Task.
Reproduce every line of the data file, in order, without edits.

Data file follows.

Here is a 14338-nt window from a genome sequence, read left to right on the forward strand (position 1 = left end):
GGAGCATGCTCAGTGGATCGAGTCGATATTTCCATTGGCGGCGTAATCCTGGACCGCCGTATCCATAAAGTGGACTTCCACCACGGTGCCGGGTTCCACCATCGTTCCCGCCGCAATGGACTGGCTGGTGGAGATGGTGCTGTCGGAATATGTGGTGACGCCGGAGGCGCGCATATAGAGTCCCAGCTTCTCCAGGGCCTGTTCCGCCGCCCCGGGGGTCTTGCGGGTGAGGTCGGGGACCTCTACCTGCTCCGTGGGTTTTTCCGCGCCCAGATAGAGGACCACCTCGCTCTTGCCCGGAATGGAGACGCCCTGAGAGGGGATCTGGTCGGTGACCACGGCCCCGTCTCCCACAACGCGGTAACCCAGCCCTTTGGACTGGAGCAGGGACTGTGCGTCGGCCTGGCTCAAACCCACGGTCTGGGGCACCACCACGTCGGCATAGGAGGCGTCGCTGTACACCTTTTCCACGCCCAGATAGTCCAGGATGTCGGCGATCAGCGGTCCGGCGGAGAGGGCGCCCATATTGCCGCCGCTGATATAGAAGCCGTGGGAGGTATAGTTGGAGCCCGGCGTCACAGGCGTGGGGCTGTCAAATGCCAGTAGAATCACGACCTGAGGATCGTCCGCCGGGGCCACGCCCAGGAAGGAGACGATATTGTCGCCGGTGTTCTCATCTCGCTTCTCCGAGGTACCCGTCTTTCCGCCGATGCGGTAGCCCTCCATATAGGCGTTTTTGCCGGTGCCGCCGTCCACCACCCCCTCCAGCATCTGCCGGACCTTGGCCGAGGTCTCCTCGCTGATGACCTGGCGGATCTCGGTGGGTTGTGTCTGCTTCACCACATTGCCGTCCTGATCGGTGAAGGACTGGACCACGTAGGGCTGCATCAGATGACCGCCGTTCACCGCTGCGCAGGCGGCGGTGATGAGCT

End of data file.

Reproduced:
Here is a 14338-nt window from a genome sequence, read left to right on the forward strand (position 1 = left end):
GGAGCATGCTCAGTGGATCGAGTCGATATTTCCATTGGCGGCGTAATCCTGGACCGCCGTATCCATAAAGTGGACTTCCACCACGGTGCCGGGTTCCACCATCGTTCCCGCCGCAATGGACTGGCTGGTGGAGATGGTGCTGTCGGAATATGTGGTGACGCCGGAGGCGCGCATATAGAGTCCCAGCTTCTCCAGGGCCTGTTCCGCCGCCCCGGGGGTCTTGCGGGTGAGGTCGGGGACCTCTACCTGCTCCGTGGGTTTTTCCGCGCCCAGATAGAGGACCACCTCGCTCTTGCCCGGAATGGAGACGCCCTGAGAGGGGATCTGGTCGGTGACCACGGCCCCGTCTCCCACAACGCGGTAACCCAGCCCTTTGGACTGGAGCAGGGACTGTGCGTCGGCCTGGCTCAAACCCACGGTCTGGGGCACCACCACGTCGGCATAGGAGGCGTCGCTGTACACCTTTTCCACGCCCAGATAGTCCAGGATGTCGGCGATCAGCGGTCCGGCGGAGAGGGCGCCCATATTGCCGCCGCTGATATAGAAGCCGTGGGAGGTATAGTTGGAGCCCGGCGTCACAGGCGTGGGGCTGTCAAATGCCAGTAGAATCACGACCTGAGGATCGTCCGCCGGGGCCACGCCCAGGAAGGAGACGATATTGTCGCCGGTGTTCTCATCTCGCTTCTCCGAGGTACCCGTCTTTCCGCCGATGCGGTAGCCCTCCATATAGGCGTTTTTGCCGGTGCCGCCGTCCACCACCCCCTCCAGCATCTGCCGGACCTTGGCCGAGGTCTCCTCGCTGATGACCTGGCGGATCTCGGTGGGTTGTGTCTGCTTCACCACATTGCCGTCCTGATCGGTGAAGGACTGGACCACGTAGGGCTGCATCAGATGACCGCCGTTCACCGCTGCGCAGGCGGCGGTGATGAGCT